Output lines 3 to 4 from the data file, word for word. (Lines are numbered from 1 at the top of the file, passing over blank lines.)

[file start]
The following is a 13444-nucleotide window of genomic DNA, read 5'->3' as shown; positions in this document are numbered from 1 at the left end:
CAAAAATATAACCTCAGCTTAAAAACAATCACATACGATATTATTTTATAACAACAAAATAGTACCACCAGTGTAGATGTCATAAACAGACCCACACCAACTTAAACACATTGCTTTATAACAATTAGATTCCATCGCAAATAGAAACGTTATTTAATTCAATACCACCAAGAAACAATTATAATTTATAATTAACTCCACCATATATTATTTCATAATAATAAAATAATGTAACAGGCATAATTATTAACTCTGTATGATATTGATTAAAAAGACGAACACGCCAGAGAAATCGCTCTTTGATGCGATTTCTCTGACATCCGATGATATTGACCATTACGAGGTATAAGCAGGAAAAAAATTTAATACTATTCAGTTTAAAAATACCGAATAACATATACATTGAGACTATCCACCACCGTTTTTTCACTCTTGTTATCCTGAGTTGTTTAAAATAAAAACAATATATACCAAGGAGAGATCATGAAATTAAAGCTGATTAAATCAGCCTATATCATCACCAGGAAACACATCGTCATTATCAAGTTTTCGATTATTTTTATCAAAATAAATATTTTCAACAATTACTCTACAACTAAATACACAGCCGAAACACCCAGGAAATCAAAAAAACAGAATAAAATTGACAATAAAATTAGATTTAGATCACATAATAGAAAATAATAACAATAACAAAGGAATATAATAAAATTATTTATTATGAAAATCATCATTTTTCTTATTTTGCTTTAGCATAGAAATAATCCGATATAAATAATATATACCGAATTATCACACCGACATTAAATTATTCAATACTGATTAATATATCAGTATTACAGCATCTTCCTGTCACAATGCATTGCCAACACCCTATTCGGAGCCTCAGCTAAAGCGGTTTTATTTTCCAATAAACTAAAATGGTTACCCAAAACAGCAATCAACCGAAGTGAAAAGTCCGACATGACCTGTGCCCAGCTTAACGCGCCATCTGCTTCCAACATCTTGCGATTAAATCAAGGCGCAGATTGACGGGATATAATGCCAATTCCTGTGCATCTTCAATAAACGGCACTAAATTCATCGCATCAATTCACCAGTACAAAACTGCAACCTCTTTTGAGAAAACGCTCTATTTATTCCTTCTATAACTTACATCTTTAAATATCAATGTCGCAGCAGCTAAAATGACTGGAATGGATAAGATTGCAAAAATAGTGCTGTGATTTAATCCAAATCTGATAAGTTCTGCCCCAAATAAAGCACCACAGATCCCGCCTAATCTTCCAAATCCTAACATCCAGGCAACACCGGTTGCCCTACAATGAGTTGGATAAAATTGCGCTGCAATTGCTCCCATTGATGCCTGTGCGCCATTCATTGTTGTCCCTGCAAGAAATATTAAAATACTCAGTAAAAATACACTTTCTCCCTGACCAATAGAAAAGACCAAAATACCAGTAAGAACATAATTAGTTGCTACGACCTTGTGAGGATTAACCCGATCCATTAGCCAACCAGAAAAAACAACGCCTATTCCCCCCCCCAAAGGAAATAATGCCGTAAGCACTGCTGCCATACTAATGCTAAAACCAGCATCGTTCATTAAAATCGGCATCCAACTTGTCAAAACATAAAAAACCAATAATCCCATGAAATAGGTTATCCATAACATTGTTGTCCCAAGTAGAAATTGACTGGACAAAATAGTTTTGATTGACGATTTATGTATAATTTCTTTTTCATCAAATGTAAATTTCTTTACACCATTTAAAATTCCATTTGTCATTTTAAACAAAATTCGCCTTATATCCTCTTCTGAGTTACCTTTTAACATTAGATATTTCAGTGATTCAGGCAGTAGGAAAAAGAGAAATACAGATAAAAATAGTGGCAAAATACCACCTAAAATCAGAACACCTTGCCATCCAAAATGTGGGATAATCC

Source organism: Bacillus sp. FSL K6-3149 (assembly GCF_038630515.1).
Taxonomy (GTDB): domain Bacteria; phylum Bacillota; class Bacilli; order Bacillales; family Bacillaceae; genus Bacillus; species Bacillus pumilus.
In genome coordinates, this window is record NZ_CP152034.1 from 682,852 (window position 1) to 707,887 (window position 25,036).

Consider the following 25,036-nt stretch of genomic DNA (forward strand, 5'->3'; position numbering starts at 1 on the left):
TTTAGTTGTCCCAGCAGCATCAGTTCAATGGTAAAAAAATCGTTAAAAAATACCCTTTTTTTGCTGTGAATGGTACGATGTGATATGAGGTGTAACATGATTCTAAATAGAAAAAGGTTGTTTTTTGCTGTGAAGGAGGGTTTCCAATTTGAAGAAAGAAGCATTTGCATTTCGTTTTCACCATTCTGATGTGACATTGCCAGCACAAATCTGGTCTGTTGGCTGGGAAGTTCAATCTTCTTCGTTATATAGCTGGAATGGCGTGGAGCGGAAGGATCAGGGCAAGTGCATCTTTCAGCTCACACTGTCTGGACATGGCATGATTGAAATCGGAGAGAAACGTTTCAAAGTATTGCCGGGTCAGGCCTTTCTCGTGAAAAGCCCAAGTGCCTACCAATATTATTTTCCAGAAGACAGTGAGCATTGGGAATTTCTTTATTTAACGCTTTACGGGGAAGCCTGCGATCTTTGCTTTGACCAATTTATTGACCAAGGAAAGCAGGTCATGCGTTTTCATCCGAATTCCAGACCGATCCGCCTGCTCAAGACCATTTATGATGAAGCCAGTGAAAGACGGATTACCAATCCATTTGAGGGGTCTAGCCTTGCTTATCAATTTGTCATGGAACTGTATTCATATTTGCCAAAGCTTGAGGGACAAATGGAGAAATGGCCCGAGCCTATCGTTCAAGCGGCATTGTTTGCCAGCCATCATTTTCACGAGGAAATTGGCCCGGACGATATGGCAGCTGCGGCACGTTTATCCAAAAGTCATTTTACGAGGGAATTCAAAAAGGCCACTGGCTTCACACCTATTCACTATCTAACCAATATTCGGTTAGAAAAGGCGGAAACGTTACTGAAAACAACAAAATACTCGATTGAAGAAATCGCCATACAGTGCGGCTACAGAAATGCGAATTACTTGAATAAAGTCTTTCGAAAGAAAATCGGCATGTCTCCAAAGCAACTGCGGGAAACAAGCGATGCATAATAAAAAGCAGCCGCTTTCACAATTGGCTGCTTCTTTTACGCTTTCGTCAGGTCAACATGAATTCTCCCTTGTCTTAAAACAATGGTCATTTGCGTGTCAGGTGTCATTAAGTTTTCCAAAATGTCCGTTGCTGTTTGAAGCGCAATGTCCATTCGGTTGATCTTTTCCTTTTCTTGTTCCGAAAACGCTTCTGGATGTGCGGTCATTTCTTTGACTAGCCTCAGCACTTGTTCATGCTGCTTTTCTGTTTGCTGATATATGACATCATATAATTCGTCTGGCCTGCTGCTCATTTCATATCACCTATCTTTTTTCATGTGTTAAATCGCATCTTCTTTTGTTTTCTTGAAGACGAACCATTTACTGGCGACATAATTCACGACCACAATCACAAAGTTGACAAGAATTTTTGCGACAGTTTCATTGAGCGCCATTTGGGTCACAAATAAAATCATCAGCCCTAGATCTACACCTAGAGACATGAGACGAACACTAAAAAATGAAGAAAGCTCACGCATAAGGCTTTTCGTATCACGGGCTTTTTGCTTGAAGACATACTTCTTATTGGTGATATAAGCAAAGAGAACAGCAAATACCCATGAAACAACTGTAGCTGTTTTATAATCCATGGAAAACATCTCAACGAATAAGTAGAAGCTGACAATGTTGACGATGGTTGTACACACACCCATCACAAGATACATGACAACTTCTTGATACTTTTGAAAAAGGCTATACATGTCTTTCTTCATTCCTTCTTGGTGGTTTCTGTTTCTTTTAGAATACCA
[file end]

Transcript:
Source organism: Bacillus sp. FSL K6-3149 (assembly GCF_038630515.1).
Taxonomy (GTDB): domain Bacteria; phylum Bacillota; class Bacilli; order Bacillales; family Bacillaceae; genus Bacillus; species Bacillus pumilus.